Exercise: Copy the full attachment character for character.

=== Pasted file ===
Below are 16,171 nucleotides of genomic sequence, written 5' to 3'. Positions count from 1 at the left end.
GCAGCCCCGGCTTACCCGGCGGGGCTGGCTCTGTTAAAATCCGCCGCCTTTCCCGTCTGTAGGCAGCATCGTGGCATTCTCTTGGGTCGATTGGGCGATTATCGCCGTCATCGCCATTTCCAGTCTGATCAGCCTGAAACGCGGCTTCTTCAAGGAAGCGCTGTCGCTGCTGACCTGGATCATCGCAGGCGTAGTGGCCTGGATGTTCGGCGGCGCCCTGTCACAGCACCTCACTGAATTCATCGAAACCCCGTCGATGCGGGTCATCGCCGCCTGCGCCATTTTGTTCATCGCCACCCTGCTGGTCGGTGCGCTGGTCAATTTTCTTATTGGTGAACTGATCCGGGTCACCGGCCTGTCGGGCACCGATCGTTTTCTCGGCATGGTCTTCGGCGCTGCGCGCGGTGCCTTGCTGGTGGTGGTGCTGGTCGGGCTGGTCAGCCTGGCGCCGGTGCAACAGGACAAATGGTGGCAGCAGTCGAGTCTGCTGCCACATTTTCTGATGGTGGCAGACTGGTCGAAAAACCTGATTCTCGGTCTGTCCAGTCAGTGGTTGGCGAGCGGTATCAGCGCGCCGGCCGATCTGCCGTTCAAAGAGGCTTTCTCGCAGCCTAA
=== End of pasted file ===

Below are 16,171 nucleotides of genomic sequence, written 5' to 3'. Positions count from 1 at the left end.
GCAGCCCCGGCTTACCCGGCGGGGCTGGCTCTGTTAAAATCCGCCGCCTTTCCCGTCTGTAGGCAGCATCGTGGCATTCTCTTGGGTCGATTGGGCGATTATCGCCGTCATCGCCATTTCCAGTCTGATCAGCCTGAAACGCGGCTTCTTCAAGGAAGCGCTGTCGCTGCTGACCTGGATCATCGCAGGCGTAGTGGCCTGGATGTTCGGCGGCGCCCTGTCACAGCACCTCACTGAATTCATCGAAACCCCGTCGATGCGGGTCATCGCCGCCTGCGCCATTTTGTTCATCGCCACCCTGCTGGTCGGTGCGCTGGTCAATTTTCTTATTGGTGAACTGATCCGGGTCACCGGCCTGTCGGGCACCGATCGTTTTCTCGGCATGGTCTTCGGCGCTGCGCGCGGTGCCTTGCTGGTGGTGGTGCTGGTCGGGCTGGTCAGCCTGGCGCCGGTGCAACAGGACAAATGGTGGCAGCAGTCGAGTCTGCTGCCACATTTTCTGATGGTGGCAGACTGGTCGAAAAACCTGATTCTCGGTCTGTCCAGTCAGTGGTTGGCGAGCGGTATCAGCGCGCCGGCCGATCTGCCGTTCAAAGAGGCTTTCTCGCAGCCTAA